Tulsi is found throughout the semitropical and tropical parts of India as it grows wild in tropics and warm regions. It is widely grown in the Gir Wildlife Sanctuary and Sasangir National Park in India. Tulsi seeds germinate easily. The seeds are mainly sown in the spring season.
Tulsi is identified by botanists primarily as Ocimum sanctum (Krishna Tulsi variety). Belonging to the Lamiaceae/Labiatae mint family, other closely related species and varieties (e.g., Ocimum canum) are cousins. Within India, all of the basils are honoured as Tulsi.
Basils are native to tropical Asia, likely having originated in India. Robust Tulsi varieties readily grow wild in many areas of Asia and Africa. Tulsi is a bushy perennial shrub, usually cultivated annually from seed, although it can also be propagated from the tip or root cuttings.
Active compounds that have been identified and extracted are eugenol (an essential oil) and ursolic acid. Although Tulsi is known as a general vitalizer and increases physical endurance, it contains no caffeine or other stimulants.
Benefits of Tulsi:
Tulsi leaves, stem, flower, root, seeds and oil even the surrounding soil, are found to harbour beneficial endophytic fungi and are all medicinally useful.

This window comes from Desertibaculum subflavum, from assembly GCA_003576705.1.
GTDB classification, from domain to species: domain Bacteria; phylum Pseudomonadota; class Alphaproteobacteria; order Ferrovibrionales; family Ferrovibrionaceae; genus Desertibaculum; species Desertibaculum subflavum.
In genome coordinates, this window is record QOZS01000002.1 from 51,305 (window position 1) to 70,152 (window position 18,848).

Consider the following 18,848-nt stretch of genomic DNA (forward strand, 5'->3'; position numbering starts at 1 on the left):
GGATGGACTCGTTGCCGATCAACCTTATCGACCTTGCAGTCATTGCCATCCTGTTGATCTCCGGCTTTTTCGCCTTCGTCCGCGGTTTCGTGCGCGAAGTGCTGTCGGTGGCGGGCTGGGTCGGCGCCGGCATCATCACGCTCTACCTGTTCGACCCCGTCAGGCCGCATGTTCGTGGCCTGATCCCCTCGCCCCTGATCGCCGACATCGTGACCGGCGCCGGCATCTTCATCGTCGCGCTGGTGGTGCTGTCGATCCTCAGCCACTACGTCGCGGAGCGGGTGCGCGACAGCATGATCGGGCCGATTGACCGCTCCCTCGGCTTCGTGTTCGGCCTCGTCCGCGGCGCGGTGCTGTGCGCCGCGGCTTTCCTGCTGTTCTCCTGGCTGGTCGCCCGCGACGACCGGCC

The research provides impressive evidence that Tulsi protects and reduces stress, enhances stamina and increases the body’s efficient use of oxygen, boosts the immune system, slows ageing, and provides a rich supply of antioxidants and other nutrients. The data indicate that Tulsi reduces inflammation, prevents gastric ulcers, protects against radiation, lowers fevers, cholesterol and high blood pressure, enhances periodontal health, displays significant natural antibacterial, antiviral and antifungal activity, improves digestion and absorption of other nutrients, and even repels mosquitoes and other potentially harmful insects. It would appear that Tulsi has preventative and curative potential.
Ayurveda classics mention that the juice of its leaves provides relief in cold, fever, bronchitis and cough. It is an effective remedy for acute respiratory disorders. It can be effectively used against insects and bacteria. In non-healing ulcers as a wound wash or wound applicant, it is used as a repellent for external germs. Used against indigestion, it is a potent antioxidant; the powder is used for treating mouth ulcers. Local application of basil juice is beneficial in the treatment of skin disorders. Used as an eyewash. Diarrhoea and vomiting respond favourably to the juice of basil leaves.